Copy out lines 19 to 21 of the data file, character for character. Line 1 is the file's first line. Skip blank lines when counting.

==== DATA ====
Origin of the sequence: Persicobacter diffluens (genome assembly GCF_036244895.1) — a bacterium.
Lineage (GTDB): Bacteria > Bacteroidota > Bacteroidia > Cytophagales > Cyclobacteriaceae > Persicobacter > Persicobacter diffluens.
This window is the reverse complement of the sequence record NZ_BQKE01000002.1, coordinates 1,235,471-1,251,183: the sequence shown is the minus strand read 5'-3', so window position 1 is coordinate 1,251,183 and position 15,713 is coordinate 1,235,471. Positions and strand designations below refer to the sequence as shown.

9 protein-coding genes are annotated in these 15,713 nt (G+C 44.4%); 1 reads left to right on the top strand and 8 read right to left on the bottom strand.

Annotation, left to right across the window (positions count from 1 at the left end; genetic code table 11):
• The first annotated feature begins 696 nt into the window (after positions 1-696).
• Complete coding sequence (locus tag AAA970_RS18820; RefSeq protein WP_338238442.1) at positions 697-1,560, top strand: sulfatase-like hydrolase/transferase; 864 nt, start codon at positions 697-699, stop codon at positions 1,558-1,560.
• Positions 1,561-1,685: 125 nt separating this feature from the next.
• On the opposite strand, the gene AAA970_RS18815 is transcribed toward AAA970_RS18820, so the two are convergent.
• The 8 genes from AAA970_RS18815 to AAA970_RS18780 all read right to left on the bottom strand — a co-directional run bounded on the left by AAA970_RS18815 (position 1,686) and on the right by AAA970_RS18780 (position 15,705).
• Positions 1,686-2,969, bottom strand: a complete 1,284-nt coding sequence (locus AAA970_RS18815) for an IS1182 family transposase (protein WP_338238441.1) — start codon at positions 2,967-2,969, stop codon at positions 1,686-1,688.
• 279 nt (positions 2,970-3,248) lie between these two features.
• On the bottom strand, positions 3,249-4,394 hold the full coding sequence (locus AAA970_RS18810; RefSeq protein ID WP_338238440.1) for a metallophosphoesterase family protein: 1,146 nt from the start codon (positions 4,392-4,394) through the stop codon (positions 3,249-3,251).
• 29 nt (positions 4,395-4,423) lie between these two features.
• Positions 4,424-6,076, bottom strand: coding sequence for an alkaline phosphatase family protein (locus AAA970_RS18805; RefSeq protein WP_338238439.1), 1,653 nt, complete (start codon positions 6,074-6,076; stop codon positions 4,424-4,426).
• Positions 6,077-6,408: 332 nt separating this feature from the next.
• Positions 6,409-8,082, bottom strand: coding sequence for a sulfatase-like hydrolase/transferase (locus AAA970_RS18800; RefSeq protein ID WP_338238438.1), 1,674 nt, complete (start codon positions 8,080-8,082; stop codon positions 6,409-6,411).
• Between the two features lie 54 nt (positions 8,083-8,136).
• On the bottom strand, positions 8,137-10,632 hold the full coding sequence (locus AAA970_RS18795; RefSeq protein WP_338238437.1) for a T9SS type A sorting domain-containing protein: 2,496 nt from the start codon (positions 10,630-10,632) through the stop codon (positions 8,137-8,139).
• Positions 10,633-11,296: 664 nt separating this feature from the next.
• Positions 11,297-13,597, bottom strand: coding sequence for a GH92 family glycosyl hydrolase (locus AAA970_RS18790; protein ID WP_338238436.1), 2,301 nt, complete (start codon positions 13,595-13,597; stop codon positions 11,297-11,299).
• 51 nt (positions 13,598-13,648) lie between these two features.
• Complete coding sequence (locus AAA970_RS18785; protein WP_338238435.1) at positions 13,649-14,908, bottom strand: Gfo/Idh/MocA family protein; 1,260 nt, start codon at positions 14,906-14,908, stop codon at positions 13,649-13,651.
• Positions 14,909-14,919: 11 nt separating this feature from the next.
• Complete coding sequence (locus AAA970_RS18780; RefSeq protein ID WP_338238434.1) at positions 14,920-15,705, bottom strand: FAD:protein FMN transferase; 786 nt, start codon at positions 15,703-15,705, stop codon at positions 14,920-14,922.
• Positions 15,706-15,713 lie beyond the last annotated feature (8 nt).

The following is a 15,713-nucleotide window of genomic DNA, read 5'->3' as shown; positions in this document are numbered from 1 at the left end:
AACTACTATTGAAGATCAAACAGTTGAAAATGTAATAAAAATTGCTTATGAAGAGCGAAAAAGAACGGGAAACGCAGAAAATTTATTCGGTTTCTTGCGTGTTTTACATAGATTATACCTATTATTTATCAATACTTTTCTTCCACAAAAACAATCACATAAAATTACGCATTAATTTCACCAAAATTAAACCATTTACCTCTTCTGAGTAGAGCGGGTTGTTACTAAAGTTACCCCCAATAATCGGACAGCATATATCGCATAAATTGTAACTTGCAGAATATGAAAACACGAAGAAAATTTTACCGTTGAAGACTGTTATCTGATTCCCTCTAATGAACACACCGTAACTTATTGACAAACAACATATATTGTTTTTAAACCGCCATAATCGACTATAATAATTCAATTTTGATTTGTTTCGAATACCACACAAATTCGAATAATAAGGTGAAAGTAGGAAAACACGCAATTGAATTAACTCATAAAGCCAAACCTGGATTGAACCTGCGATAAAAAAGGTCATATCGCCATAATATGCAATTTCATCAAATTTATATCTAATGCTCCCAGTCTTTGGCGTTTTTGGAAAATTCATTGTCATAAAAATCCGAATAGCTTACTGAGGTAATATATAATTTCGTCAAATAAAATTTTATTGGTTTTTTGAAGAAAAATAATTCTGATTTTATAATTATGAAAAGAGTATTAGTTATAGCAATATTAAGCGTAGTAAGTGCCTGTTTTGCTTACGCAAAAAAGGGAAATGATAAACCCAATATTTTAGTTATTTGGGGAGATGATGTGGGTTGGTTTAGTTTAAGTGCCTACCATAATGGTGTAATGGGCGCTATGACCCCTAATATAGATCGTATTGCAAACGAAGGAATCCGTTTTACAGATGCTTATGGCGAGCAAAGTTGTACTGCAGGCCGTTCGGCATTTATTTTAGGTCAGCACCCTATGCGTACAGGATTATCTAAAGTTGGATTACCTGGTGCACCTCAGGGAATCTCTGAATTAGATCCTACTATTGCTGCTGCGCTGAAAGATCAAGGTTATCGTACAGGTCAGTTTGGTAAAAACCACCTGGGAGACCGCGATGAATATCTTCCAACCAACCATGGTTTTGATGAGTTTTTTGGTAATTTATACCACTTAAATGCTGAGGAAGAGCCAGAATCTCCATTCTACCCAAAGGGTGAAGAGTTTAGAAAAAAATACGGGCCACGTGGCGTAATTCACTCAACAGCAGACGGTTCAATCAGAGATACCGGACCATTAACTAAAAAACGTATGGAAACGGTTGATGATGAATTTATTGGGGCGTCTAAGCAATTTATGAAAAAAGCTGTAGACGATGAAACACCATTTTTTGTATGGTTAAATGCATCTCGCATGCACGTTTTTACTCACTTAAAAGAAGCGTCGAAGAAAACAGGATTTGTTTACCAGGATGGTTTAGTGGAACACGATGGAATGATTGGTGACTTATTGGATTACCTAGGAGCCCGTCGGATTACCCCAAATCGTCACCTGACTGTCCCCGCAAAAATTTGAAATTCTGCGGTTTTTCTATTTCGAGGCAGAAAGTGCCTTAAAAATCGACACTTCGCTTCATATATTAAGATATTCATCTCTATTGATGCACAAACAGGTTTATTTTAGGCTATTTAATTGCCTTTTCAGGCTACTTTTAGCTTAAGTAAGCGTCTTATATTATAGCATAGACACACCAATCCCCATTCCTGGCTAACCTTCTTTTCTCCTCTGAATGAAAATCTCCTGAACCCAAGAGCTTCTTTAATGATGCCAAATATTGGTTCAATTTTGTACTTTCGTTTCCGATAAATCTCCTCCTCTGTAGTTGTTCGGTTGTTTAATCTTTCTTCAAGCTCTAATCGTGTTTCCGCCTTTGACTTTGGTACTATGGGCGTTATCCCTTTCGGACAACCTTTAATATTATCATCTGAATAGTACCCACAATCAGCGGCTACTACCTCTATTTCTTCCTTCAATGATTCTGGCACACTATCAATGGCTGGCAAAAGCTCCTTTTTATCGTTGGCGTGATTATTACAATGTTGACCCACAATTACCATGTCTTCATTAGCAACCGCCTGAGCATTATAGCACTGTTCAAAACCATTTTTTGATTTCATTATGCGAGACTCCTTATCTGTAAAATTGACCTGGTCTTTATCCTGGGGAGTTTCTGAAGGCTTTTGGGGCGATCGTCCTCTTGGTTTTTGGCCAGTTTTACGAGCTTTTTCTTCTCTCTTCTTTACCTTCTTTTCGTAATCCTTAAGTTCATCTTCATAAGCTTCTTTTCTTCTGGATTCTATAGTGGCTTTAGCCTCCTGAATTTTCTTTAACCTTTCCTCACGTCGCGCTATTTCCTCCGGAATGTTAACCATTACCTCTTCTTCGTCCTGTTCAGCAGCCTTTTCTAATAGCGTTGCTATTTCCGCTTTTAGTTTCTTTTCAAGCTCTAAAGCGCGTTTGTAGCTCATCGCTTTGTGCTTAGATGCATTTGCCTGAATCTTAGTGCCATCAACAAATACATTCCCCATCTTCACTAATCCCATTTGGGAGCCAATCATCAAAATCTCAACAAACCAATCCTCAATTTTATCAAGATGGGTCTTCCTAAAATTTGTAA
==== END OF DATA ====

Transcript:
• On the bottom strand, positions 8,137-10,632 hold the full coding sequence (locus AAA970_RS18795; RefSeq protein WP_338238437.1) for a T9SS type A sorting domain-containing protein: 2,496 nt from the start codon (positions 10,630-10,632) through the stop codon (positions 8,137-8,139).
• Positions 10,633-11,296: 664 nt separating this feature from the next.
• Positions 11,297-13,597, bottom strand: coding sequence for a GH92 family glycosyl hydrolase (locus AAA970_RS18790; protein ID WP_338238436.1), 2,301 nt, complete (start codon positions 13,595-13,597; stop codon positions 11,297-11,299).